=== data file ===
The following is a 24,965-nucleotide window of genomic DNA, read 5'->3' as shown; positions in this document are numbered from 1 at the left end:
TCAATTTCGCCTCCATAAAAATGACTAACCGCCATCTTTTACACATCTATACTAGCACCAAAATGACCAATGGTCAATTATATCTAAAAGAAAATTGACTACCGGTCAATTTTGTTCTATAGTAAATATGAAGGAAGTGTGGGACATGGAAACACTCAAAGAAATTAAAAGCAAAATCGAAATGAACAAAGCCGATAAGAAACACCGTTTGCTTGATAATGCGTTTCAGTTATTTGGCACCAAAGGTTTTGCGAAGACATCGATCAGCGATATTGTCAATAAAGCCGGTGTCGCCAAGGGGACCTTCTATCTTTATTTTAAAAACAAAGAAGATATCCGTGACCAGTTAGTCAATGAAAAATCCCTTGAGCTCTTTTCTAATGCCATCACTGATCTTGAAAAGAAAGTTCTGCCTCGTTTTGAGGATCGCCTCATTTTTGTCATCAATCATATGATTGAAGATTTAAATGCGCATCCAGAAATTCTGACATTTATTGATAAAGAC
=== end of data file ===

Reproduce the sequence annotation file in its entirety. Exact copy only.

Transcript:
The following is a 24,965-nucleotide window of genomic DNA, read 5'->3' as shown; positions in this document are numbered from 1 at the left end:
TCAATTTCGCCTCCATAAAAATGACTAACCGCCATCTTTTACACATCTATACTAGCACCAAAATGACCAATGGTCAATTATATCTAAAAGAAAATTGACTACCGGTCAATTTTGTTCTATAGTAAATATGAAGGAAGTGTGGGACATGGAAACACTCAAAGAAATTAAAAGCAAAATCGAAATGAACAAAGCCGATAAGAAACACCGTTTGCTTGATAATGCGTTTCAGTTATTTGGCACCAAAGGTTTTGCGAAGACATCGATCAGCGATATTGTCAATAAAGCCGGTGTCGCCAAGGGGACCTTCTATCTTTATTTTAAAAACAAAGAAGATATCCGTGACCAGTTAGTCAATGAAAAATCCCTTGAGCTCTTTTCTAATGCCATCACTGATCTTGAAAAGAAAGTTCTGCCTCGTTTTGAGGATCGCCTCATTTTTGTCATCAATCATATGATTGAAGATTTAAATGCGCATCCAGAAATTCTGACATTTATTGATAAAGAC